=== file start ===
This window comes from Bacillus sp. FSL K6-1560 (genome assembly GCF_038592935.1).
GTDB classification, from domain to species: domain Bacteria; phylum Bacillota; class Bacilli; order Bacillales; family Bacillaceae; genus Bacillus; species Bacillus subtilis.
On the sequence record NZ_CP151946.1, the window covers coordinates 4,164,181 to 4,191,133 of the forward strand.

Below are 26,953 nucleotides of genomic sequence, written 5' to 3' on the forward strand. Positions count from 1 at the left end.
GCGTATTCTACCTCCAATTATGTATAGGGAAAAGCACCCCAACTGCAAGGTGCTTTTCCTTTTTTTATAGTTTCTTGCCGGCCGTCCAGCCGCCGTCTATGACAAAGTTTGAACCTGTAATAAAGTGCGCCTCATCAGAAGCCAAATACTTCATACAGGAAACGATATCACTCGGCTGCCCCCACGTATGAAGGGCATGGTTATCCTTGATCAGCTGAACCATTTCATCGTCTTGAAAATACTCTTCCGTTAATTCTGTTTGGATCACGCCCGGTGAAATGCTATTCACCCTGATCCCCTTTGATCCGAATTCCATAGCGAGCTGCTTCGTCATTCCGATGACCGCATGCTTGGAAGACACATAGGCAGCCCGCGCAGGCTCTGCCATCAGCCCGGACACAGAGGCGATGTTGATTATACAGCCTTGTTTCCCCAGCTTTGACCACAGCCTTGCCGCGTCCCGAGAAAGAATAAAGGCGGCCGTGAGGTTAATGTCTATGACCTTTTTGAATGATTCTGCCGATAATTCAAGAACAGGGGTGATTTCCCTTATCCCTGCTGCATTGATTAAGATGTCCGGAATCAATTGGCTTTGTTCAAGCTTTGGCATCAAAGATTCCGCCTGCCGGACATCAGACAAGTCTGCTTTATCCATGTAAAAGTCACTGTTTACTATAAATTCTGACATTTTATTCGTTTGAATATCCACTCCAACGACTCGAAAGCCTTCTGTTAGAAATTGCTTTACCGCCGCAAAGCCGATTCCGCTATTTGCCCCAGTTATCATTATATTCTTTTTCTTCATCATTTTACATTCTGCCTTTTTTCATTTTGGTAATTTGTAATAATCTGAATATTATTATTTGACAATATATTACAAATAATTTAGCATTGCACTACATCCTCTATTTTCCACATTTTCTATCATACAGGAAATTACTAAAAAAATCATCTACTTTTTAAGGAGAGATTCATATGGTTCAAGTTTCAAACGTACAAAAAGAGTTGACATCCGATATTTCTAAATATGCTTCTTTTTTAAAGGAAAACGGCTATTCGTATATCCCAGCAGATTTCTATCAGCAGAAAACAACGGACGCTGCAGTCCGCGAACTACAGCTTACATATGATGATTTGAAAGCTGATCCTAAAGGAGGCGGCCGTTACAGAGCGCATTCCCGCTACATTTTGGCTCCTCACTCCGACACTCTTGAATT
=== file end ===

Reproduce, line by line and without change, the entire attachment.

This window comes from Bacillus sp. FSL K6-1560 (genome assembly GCF_038592935.1).
GTDB classification, from domain to species: domain Bacteria; phylum Bacillota; class Bacilli; order Bacillales; family Bacillaceae; genus Bacillus; species Bacillus subtilis.
On the sequence record NZ_CP151946.1, the window covers coordinates 4,164,181 to 4,191,133 of the forward strand.

Below are 26,953 nucleotides of genomic sequence, written 5' to 3' on the forward strand. Positions count from 1 at the left end.
GCGTATTCTACCTCCAATTATGTATAGGGAAAAGCACCCCAACTGCAAGGTGCTTTTCCTTTTTTTATAGTTTCTTGCCGGCCGTCCAGCCGCCGTCTATGACAAAGTTTGAACCTGTAATAAAGTGCGCCTCATCAGAAGCCAAATACTTCATACAGGAAACGATATCACTCGGCTGCCCCCACGTATGAAGGGCATGGTTATCCTTGATCAGCTGAACCATTTCATCGTCTTGAAAATACTCTTCCGTTAATTCTGTTTGGATCACGCCCGGTGAAATGCTATTCACCCTGATCCCCTTTGATCCGAATTCCATAGCGAGCTGCTTCGTCATTCCGATGACCGCATGCTTGGAAGACACATAGGCAGCCCGCGCAGGCTCTGCCATCAGCCCGGACACAGAGGCGATGTTGATTATACAGCCTTGTTTCCCCAGCTTTGACCACAGCCTTGCCGCGTCCCGAGAAAGAATAAAGGCGGCCGTGAGGTTAATGTCTATGACCTTTTTGAATGATTCTGCCGATAATTCAAGAACAGGGGTGATTTCCCTTATCCCTGCTGCATTGATTAAGATGTCCGGAATCAATTGGCTTTGTTCAAGCTTTGGCATCAAAGATTCCGCCTGCCGGACATCAGACAAGTCTGCTTTATCCATGTAAAAGTCACTGTTTACTATAAATTCTGACATTTTATTCGTTTGAATATCCACTCCAACGACTCGAAAGCCTTCTGTTAGAAATTGCTTTACCGCCGCAAAGCCGATTCCGCTATTTGCCCCAGTTATCATTATATTCTTTTTCTTCATCATTTTACATTCTGCCTTTTTTCATTTTGGTAATTTGTAATAATCTGAATATTATTATTTGACAATATATTACAAATAATTTAGCATTGCACTACATCCTCTATTTTCCACATTTTCTATCATACAGGAAATTACTAAAAAAATCATCTACTTTTTAAGGAGAGATTCATATGGTTCAAGTTTCAAACGTACAAAAAGAGTTGACATCCGATATTTCTAAATATGCTTCTTTTTTAAAGGAAAACGGCTATTCGTATATCCCAGCAGATTTCTATCAGCAGAAAACAACGGACGCTGCAGTCCGCGAACTACAGCTTACATATGATGATTTGAAAGCTGATCCTAAAGGAGGCGGCCGTTACAGAGCGCATTCCCGCTACATTTTGGCTCCTCACTCCGACACTCTTGAATT